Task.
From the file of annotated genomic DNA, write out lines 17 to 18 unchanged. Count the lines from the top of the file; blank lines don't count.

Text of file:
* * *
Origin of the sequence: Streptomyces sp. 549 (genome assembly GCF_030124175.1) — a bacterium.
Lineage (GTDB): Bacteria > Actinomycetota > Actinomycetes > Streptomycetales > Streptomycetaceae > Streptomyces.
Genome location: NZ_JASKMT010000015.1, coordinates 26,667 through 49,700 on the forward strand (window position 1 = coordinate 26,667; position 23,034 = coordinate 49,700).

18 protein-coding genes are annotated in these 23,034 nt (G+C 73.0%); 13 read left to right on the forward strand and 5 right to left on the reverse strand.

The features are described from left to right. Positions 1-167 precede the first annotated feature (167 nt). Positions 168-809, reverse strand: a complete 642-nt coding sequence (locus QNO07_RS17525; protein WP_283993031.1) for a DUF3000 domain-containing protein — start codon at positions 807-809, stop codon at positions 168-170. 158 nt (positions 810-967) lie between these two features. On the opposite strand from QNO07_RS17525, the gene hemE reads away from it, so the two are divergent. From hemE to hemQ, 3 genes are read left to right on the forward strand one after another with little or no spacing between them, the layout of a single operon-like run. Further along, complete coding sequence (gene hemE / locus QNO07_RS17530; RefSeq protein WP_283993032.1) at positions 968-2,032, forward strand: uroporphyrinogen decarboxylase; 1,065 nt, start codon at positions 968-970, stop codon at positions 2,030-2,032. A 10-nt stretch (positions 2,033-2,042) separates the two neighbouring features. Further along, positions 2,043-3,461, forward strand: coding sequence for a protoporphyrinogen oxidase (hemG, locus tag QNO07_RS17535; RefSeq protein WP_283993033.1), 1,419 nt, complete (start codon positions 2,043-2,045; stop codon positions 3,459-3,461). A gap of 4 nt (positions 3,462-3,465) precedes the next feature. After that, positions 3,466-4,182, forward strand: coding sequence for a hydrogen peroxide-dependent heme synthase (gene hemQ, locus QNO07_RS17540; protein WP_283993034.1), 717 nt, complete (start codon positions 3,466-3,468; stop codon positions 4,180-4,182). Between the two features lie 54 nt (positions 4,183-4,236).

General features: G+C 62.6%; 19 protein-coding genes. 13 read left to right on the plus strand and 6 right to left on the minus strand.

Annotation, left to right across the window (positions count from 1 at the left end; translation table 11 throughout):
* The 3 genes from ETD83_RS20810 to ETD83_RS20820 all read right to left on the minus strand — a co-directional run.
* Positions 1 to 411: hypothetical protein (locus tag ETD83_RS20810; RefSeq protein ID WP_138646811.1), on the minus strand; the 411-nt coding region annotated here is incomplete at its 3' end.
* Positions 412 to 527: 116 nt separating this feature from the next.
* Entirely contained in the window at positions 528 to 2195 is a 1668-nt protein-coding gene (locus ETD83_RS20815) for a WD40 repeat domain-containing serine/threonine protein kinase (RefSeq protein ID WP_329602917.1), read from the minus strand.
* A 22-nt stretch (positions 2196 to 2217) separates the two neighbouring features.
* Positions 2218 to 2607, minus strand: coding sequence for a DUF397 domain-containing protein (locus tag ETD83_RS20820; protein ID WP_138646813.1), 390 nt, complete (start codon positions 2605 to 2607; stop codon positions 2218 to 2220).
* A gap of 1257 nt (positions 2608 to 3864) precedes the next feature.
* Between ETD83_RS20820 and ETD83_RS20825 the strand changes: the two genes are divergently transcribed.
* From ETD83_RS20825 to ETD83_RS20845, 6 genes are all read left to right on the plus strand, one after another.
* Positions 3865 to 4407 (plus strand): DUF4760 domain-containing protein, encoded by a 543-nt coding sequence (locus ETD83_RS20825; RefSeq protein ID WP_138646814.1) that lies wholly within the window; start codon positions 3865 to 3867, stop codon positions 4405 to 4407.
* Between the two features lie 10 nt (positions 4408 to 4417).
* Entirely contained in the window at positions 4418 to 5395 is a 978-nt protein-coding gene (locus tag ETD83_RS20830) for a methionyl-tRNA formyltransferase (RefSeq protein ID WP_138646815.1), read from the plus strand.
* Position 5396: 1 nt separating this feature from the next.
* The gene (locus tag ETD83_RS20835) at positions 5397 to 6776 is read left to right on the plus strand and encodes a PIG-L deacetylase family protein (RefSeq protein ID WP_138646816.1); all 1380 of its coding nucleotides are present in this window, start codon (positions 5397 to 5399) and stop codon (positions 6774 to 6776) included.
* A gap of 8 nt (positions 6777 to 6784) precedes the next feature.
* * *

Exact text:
* Positions 3865 to 4407 (plus strand): DUF4760 domain-containing protein, encoded by a 543-nt coding sequence (locus ETD83_RS20825; RefSeq protein ID WP_138646814.1) that lies wholly within the window; start codon positions 3865 to 3867, stop codon positions 4405 to 4407.
* Between the two features lie 10 nt (positions 4408 to 4417).